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5 Wireless Hill Park From the city, take the Freeway south to Canning Bridge and then turn right into Canning Highway. The reserve is about 3 km along this road and is on the left. Take the road just before the reserve and avoid the turns into "No Through Roads". The road to the park is signposted. The name of this reserve derives form its original purpose of providing a buffer around a radio transmission aerial. This has become a telecommunications museum, but it is only open on Saturday and Sunday afternoons.

Wireless Hill Park has a very good range of flowers in spring. Red and green kangaroo paws are prolific and it is one of the few places near Perth where there is also a good crop of the smaller cat's paws - and if you look very closely you may even see a hybrid.  There are also many orchids. Early in Spring there are Greenhoods, then Donkey orchids and, later, Spider orchids.

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6 Ellis Brook From Perth take the Freeway South. Exit to Manning road. Continue to Albany Highway and turn right into it. Continue to the intersection with Tonkin Hwy and turn left into it. Turn right into Gosnells Road, East; right into Pitt Rd; right again (!) into Haywood Rd; left into Quarry Rd; and left again into Rushton Rd. Enter the park and continue to the end of the road for the waterfall walk.

In winter and spring, Ellis Brook cascades over a rock bar to form one of the few waterfalls in the south west. It then proceeds along a valley it has cut into the side of the scarp. A made path leads up parallel to the stream and gives you good close-ups of a wide range of flowers while bathed in the scent of a "hazel" which grows along the steam. Views from the top are spectacular - and are earned, as the last stages of the climb are rather steep. But even half way is pretty good!

A good second stop is in the car park near the toilets which will be on your right as you return. Park here and explore the hillside opposite. There is usually a good display of verticordias here.

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7 Bungendore Park Bungendore Park is 33 km SE of Perth. Enter Albany Highway at Armadale and turn into Dryandra Drive about 5 km from Armadale Bungendore Park is 498 ha of bushland. It carries a mixture of marri and jarrah trees with good areas of banksia and dryandra and some wandoo trees.  There is a low ground flora with lots of flowers. It is a favourite place for bush walkers and bird watchers

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8 Kensington Bushland Kensington Bushland Reserve is a 9 ha bushland remnant in the Town of Victoria Park, Perth, Western Australia.   It is bounded by Baron-Hay Court, Kensington, and Etwell Street, Victoria Park. This is the best-preserved remnant urban bushland between the Swan and Canning Rivers. It is a typical jarrah-banksia woodland on Bassendean Sand.

The greatest species diversity is in the understorey, with in excess of 150 native species in just 9 ha.

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9 Star Swamp Star Swamp is to the west of Marmion Ave and between Beach Rd and North Beach Rd. A good place to start is from North Beach Rd (which is south of Beach Rd!). Turn right into Groat St west of North Beach primary school. This leads you to a good parking area Despite the name, most of this reserve is firm ground. It is a large piece of bushland with an extensive network of walking paths.

The vegetation is an open banksia-eucalypt woodland with an extensive ground flora. here was a large wildfire in early 1998 but by 2005 it was again in good condition

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10 Hepburn Heights Hepburn Heights is located off Hepburn Av. about half way between the Mitchell Freeway and Marmion Av. If you choose to travel north on the freeway take the left exit to Hepburn Av. traveling west. Turn right from Hepburn Av. at  Walter Padbury Bvd. It is just past a small group of shops.  Then take the left branch off the round-about into Parkhurst Rise and follow the road. Park in the cull-de-sac.  This is a remnant of a much larger piece of bushland and was only retained after a titanic struggle with developers. It is one of the better pieces of bushland in the coastal plain for the array of flowers and has fewer weeds than better-known areas. It is a great place for almost 6 months of "spring" starting from the Templetonia flowers in July.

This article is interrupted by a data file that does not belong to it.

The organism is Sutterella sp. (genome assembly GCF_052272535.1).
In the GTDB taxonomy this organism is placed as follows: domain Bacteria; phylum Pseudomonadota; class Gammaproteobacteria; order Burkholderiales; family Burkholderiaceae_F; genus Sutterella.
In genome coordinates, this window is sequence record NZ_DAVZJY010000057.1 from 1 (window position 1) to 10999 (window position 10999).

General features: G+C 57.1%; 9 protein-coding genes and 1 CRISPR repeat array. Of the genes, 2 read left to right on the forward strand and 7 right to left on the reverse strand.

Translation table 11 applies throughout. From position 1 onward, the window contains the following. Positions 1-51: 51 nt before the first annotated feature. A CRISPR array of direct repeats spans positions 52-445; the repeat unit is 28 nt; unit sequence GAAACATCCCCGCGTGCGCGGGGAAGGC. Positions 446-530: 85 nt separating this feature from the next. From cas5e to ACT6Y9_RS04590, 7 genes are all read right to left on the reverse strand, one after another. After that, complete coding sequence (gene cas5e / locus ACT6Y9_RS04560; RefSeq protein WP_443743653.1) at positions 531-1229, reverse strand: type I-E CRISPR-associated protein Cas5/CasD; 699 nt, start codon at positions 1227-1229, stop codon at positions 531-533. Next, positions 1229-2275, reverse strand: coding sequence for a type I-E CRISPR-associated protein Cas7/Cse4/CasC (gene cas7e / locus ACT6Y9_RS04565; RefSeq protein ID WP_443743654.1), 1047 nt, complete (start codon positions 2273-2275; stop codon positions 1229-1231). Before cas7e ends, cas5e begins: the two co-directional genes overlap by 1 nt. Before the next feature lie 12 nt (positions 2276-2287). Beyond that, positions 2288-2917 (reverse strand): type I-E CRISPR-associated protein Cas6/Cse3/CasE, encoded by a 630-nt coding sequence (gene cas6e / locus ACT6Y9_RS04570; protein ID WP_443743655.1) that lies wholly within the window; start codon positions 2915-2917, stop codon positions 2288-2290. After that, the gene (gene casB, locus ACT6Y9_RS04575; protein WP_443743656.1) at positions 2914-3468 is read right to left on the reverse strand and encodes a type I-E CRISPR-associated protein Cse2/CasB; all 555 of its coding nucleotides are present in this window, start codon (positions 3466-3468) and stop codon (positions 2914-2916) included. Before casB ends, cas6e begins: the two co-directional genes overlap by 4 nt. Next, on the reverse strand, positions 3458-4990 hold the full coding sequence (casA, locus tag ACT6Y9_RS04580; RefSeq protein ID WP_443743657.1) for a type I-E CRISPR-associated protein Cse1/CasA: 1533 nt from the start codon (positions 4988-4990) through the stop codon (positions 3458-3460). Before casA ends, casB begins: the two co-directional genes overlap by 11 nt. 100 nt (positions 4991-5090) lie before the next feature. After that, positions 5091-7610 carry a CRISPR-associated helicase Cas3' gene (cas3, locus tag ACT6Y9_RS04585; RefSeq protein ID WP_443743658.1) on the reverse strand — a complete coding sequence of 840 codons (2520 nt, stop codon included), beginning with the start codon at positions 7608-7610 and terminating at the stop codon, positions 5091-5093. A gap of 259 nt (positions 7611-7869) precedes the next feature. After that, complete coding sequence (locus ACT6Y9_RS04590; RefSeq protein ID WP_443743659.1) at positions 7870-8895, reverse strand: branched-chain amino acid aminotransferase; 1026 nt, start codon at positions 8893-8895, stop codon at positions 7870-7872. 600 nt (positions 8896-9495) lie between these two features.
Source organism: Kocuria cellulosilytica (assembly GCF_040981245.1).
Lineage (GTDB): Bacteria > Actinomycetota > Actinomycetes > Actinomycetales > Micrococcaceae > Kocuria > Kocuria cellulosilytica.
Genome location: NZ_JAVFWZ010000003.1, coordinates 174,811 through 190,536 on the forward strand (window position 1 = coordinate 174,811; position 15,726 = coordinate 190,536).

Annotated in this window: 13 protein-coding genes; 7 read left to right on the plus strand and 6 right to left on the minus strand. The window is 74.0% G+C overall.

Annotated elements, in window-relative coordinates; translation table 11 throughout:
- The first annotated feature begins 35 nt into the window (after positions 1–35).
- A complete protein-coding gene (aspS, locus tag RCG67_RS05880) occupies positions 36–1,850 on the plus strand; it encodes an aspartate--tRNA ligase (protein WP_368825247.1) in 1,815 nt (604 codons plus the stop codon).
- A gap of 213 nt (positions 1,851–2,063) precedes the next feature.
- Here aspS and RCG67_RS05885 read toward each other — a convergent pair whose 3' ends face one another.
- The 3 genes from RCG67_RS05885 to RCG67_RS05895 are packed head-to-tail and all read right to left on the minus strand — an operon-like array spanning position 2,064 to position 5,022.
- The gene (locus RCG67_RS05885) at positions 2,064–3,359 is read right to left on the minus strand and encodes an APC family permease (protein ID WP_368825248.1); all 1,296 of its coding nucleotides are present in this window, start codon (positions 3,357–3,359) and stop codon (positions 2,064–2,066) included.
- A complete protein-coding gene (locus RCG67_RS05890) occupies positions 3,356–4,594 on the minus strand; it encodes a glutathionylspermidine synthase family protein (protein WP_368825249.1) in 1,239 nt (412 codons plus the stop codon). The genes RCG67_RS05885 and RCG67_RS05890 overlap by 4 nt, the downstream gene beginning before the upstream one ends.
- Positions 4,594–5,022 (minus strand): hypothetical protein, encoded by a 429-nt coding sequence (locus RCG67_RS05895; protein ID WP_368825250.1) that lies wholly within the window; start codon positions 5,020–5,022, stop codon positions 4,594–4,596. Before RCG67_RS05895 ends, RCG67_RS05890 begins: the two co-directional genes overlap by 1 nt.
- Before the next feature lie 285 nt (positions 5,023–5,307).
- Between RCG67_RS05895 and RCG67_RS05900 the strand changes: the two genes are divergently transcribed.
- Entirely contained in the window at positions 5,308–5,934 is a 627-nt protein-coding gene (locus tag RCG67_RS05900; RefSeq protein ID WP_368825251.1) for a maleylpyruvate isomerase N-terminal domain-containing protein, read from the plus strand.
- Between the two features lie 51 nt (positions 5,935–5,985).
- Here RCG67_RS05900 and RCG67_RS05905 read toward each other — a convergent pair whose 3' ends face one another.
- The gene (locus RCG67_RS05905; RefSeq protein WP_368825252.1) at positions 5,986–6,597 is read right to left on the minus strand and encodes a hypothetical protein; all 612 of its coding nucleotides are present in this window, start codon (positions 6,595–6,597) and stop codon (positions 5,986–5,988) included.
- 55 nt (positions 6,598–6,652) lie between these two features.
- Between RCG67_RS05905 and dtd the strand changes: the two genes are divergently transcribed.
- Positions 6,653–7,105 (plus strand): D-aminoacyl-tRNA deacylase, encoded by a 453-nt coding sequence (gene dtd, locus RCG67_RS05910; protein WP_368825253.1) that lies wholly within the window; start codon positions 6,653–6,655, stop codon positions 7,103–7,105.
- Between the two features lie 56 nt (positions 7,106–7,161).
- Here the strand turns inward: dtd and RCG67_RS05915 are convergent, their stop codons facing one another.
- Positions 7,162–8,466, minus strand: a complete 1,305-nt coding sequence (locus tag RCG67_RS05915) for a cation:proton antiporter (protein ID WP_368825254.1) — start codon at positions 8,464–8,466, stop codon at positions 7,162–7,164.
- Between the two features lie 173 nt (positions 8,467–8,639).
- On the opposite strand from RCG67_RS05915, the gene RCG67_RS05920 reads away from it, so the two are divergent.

The best areas for flowers are in the upper zone. Here there is some limestone from which the top soil has been eroded. It usually has a good array of flowers. You will see plenty if you follow the made path but there is a narrow track which leads up the hill and takes you to nice areas. It is just past the bench seat. The lower areas can be reached from the left fork in the made path a bit further on. The soil fertility is higher here and there are more weeds. 

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11 Brixton St Travel along Albany Highway from Perth, turning left at the lights at Wanaping Rd. Cross the railway line and continue for about 700m to reach the intersection with Brixton St. Turn left and, after about 100m, turn left into Alton St. Park at the end of this street and enter the reserve by the gate. In contrast to other areas, which are mainly situated on sand dunes of varying ages, this reserve comprises some of the vegetation of the heavy soils of the coastal plain. It is situated on soils derived from river deposits. The soils are heavy and drain slowly - mainly because of extensive formation of ironstone in the sub-soil. Consequently, the plants are rather different

Best time to visit is rather later in Spring - say from late September - when the pools are drying a little and the many water-loving plants are flowering. You will notice the bright flowers of Robin Red Breast. It likes wet feet. The small tree (or large shrub) with the pea flowers and the broom-like habit is Swish bush - Viminaria . It too rather likes having its feet wet and grows well here. Towards the end of spring there are large areas of a rather attractive Verticordia in flower.

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12 Zig Zag Take Great Eastern Highway from Perth, enter the Midland bypass on the eastern  side of the airport, and then turn right (east) into Kalamunda Rd. You could continue on this road to Kalamunda (which is quite a pretty spot) or you could turn left into Gooseberry Hill Rd. The aim is to enter Williams road which runs parallel to the old rail track and at its northern end changes into Lascelles Parade - which, in turn, becomes the zig-zag. For many years a railway crawled up the scarp to Kalamunda. In order to negotiate the steep slopes engineers created a "zig-zag" in  which the train reversed direction at the end of each "zig" in order to enter the "zag".  The rails are long gone and a tourist road descends the slope. (You can only enter from the top.) There are good views over the plain from the top and  many different places to stop including the ends of the zigs. The flowers at the top are characteristic of the exposed parts of the hills and put on  a wonderful display in  September. Lower there are some moist gullies with rather different plants.

This is just one of several good sites on the "front" edge of the hills - often referred to as "the scarp" or the "Darling Scarp". Lesmurdie Falls is another good one: Take Falls Rd off Lesmurdie Rd.